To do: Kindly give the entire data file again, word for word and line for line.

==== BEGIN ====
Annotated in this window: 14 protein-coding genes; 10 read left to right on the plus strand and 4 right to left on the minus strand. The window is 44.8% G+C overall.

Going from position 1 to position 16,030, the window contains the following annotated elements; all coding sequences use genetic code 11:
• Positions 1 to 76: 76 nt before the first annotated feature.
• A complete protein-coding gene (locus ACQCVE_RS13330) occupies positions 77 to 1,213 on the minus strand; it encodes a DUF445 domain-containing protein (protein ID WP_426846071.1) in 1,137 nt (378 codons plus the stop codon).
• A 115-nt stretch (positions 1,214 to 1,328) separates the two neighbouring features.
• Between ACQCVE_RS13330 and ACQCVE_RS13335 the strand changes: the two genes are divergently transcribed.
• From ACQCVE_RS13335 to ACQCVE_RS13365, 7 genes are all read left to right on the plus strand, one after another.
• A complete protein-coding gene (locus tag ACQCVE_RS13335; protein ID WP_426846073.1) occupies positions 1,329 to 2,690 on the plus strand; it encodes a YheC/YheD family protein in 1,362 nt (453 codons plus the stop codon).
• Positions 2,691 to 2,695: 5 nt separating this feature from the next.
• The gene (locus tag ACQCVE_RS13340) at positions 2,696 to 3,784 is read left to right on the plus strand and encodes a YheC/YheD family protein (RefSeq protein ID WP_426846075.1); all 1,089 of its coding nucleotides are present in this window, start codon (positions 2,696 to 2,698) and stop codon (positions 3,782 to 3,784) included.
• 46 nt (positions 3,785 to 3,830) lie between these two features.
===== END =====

Annotated in this window: 14 protein-coding genes; 10 read left to right on the plus strand and 4 right to left on the minus strand. The window is 44.8% G+C overall.

Going from position 1 to position 16,030, the window contains the following annotated elements; all coding sequences use genetic code 11:
• Positions 1 to 76: 76 nt before the first annotated feature.
• A complete protein-coding gene (locus ACQCVE_RS13330) occupies positions 77 to 1,213 on the minus strand; it encodes a DUF445 domain-containing protein (protein ID WP_426846071.1) in 1,137 nt (378 codons plus the stop codon).
• A 115-nt stretch (positions 1,214 to 1,328) separates the two neighbouring features.
• Between ACQCVE_RS13330 and ACQCVE_RS13335 the strand changes: the two genes are divergently transcribed.
• From ACQCVE_RS13335 to ACQCVE_RS13365, 7 genes are all read left to right on the plus strand, one after another.
• A complete protein-coding gene (locus tag ACQCVE_RS13335; protein ID WP_426846073.1) occupies positions 1,329 to 2,690 on the plus strand; it encodes a YheC/YheD family protein in 1,362 nt (453 codons plus the stop codon).
• Positions 2,691 to 2,695: 5 nt separating this feature from the next.
• The gene (locus tag ACQCVE_RS13340) at positions 2,696 to 3,784 is read left to right on the plus strand and encodes a YheC/YheD family protein (RefSeq protein ID WP_426846075.1); all 1,089 of its coding nucleotides are present in this window, start codon (positions 2,696 to 2,698) and stop codon (positions 3,782 to 3,784) included.
• 46 nt (positions 3,785 to 3,830) lie between these two features.